Investment up as top football clubs generate £4bn

Investment up as top football clubs generate £4bn

The 92 Premier League and Football League clubs exceeded £4bn in revenues for the first time ever in 201415, a new record, as clubs’ capital expenditure reached £305 million, the most ever invested in a single season.

According to the 25th Annual Review of Football Finance from the Sports Business Group at Deloitte, Premier League clubs once again saw record revenues, generating £3.3bn as the league continues to benefit from the current broadcast rights cycle, which began in 201314.

Despite the revenue increase being modest (3%) when compared with wage costs growth (7%), Premier League clubs’ operating profitability was still the second highest it has ever been and almost seven times the average of the five years to 201213.

Dan Jones, partner in the Sports Business Group at Deloitte, comments: “The pace of football’s financial growth in two and a half decades is staggering. By half-time of the second televised Premier League game next year, more broadcast revenue will have been generated than during the whole of the First Division season 25 years ago. It is particularly reassuring to see that clubs are looking to spend on improving stadia and infrastructure.

“The impact of the Premier League’s broadcast deal is clear to see. For the first time, the Premier League leads the football world in all three key revenue categories - commercial, matchday and broadcast - and this is driving sustainable profitability. When the enhanced new broadcast deals commence in the 201617 season, operating profits could rise as high as £1 billion.”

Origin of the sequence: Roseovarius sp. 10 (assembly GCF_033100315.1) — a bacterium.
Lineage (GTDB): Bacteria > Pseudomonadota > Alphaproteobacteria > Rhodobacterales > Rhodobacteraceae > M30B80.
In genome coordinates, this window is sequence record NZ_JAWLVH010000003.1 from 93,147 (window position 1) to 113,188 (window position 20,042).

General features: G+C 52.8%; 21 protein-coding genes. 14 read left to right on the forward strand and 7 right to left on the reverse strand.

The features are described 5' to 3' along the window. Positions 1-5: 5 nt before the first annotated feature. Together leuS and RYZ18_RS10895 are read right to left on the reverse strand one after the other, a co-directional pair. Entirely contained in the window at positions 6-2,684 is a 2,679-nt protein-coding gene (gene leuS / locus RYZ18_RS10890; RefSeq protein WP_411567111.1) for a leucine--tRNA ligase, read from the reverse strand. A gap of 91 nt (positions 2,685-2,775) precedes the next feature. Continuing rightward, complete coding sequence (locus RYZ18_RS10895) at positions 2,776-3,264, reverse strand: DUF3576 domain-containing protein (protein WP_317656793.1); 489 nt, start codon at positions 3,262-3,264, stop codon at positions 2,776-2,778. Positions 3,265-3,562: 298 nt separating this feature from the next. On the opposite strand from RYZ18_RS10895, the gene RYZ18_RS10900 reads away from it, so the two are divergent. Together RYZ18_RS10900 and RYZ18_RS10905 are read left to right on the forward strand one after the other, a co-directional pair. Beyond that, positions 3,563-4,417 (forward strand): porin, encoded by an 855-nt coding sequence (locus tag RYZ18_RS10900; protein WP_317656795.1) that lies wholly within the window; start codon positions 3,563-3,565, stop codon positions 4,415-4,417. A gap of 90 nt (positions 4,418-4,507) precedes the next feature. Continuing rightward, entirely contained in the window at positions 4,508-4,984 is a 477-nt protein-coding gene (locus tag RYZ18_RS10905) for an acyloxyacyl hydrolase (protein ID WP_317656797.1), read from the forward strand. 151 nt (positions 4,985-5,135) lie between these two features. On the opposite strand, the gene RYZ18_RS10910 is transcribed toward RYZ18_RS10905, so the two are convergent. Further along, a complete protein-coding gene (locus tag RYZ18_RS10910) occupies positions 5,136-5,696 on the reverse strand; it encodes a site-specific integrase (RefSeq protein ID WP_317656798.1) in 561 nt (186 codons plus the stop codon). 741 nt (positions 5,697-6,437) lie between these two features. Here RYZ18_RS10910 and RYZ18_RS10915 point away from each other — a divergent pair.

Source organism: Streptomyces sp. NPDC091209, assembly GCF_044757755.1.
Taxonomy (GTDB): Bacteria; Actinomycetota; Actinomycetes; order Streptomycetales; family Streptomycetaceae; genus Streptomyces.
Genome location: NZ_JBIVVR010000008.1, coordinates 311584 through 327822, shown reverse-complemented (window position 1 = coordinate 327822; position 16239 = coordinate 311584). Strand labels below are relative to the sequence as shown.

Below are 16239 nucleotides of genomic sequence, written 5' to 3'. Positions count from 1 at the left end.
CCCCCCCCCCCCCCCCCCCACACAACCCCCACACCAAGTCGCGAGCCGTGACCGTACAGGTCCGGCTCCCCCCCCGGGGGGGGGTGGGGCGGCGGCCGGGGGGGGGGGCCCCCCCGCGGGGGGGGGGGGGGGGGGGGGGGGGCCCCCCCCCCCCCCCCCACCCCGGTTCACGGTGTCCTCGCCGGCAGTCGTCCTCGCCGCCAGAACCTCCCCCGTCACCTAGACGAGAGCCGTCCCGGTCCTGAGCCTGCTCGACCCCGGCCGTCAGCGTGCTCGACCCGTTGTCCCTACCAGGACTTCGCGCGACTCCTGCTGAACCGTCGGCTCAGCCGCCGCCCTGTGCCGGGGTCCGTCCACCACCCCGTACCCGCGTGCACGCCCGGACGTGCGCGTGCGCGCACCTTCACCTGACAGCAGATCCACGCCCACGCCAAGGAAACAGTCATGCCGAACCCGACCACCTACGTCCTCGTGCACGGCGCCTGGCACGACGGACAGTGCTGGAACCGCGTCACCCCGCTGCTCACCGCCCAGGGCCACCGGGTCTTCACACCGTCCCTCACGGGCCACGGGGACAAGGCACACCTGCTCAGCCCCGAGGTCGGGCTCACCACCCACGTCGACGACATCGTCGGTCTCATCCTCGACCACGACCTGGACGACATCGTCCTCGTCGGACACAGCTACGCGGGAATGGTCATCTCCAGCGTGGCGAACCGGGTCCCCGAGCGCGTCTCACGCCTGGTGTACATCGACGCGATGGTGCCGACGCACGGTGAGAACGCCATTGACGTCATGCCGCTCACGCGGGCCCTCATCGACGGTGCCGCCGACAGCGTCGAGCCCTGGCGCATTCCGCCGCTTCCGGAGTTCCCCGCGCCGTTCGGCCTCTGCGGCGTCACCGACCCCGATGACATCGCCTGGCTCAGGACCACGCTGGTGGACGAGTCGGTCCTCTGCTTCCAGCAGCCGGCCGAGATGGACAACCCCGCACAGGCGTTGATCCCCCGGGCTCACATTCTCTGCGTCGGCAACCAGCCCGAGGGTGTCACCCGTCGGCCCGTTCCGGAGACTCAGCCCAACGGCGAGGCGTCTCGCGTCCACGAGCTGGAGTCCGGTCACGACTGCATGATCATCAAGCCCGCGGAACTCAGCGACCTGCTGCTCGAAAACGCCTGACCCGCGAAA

Other key findings of the Deloitte Annual Review of Football Finance 2016 include:

·         The combined revenue for the big five European leagues rose by 6% to €12 billion in 201415, with the Premier League more than €2 billion higher than the next highest revenue-generating league, Germany’s Bundesliga, which generated €2.4 billion;

·         The Premier League remained Europe’s most profitable league in 201415, followed by the Bundesliga and La Liga. In contrast, clubs in Italy’s Serie A and France’s Ligue 1, generated combined operating losses; 

·         The Government’s tax take from the top 92 professional football clubs in 201415 was around £1.5 billion, up from £1.4 billion the previous season.

Adam Bull, Senior Consultant in the Sports Business Group at Deloitte, commented: “With promotion to the top flight now worth at least an additional £170m to those Championship clubs not in receipt of a parachute payment, it is no surprise that clubs are doing all they can to put the best talent on the pitch in the hope of reaching the promised land of the Premier League.”

Bull continued: “At the same time, as none of the Championship clubs reported an operating profit in 201415 they need to be mindful that profits from player sales or owner funding are likely to be needed if they do not gain promotion.”